Is It Bad To Eat Cornstarch?

If you've ever eaten soup, sauces, stir fry, pies, or other desserts, you've likely eaten cornstarch. Invented in the mid-19th century and first used primarily as a laundry aid, cornstarch was eventually discovered to be a useful ingredient in food preparation due to its thickening properties (via Martha Stewart). In fact, cornstarch can be twice as powerful as flour when it comes to thickening.

Cornstarch, which comes from the endosperm of the corn kernel, is the most commonly used thickening agent among other grain-derived starches such as rice, wheat, and potatoes. For its thickening properties to be activated, cornstarch needs to be heated to a simmering temperature. From there, it can be used in a wide range of dishes. Best of all, it can last indefinitely in your kitchen, assuming it's kept in a cool, dry place. Given that cornstarch is a key component in so many meals and baked items, could it possibly be bad to eat?

Potential alternatives to cornstarch

According to Healthline, cornstarch is high in carbohydrates and calories yet low on beneficial nutrients. It can take 1 cup of cornstarch to begin to see some nutritional value, but this is a much larger portion than you would normally consume. Typically, 1 or 2 tablespoons is used to thicken a soup. If you are looking for a healthier alternative to cornstarch when cooking or baking, Medical News Today suggests a number of options.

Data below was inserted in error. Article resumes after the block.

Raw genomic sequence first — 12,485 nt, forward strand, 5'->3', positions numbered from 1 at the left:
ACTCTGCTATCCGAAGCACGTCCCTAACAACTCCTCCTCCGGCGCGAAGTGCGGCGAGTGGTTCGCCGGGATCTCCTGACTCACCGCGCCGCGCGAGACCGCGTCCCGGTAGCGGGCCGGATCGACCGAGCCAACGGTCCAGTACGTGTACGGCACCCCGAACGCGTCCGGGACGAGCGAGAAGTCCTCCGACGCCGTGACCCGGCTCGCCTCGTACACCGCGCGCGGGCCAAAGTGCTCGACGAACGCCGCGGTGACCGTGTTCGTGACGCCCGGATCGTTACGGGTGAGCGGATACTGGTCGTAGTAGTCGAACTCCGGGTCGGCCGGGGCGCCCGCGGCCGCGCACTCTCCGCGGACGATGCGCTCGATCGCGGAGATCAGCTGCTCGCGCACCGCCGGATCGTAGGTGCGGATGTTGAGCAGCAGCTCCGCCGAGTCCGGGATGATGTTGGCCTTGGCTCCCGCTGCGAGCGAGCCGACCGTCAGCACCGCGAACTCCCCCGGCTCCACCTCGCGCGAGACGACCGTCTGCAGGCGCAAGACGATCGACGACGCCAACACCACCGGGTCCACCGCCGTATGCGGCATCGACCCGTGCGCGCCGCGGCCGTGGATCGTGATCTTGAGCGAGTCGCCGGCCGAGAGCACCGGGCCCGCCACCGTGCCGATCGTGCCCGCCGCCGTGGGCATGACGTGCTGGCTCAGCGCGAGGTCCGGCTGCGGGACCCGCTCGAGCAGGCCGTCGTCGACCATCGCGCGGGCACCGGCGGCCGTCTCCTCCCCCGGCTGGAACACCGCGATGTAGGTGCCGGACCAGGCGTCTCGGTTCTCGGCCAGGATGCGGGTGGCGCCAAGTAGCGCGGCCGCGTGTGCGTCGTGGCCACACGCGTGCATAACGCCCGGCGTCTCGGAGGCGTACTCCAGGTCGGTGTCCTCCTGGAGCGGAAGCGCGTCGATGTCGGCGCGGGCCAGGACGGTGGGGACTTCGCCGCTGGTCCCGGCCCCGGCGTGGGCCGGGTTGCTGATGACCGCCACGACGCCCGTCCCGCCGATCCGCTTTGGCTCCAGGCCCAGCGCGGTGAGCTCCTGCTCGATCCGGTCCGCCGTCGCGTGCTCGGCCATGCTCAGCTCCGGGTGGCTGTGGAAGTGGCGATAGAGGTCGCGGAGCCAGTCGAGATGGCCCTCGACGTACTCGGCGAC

For instance, if you are able to eat gluten, wheat flour is far healthier compared to cornstarch due to its higher amount of protein and low amount of carbohydrates. The downside is that wheat flour is not as starchy as cornstarch, so you will likely need to use more of it in your recipe. Rice flour is another proven substitute for cornstarch, and, like wheat flour, it also contains more nutrients. Potato starch is another alternative. While it doesn't have as many nutrients as rice and wheat flour, it is still far lower in calories compared to cornstarch. It is also a good option for people who need to be on a gluten-free diet (via Medical News Today).

Something to be mindful of is if you crave eating raw cornstarch, it could be a sign of a disorder known as pica (via Livestrong). More research is required, but health experts believe that pica can be a sign that you have anemia or are iron or zinc deficient.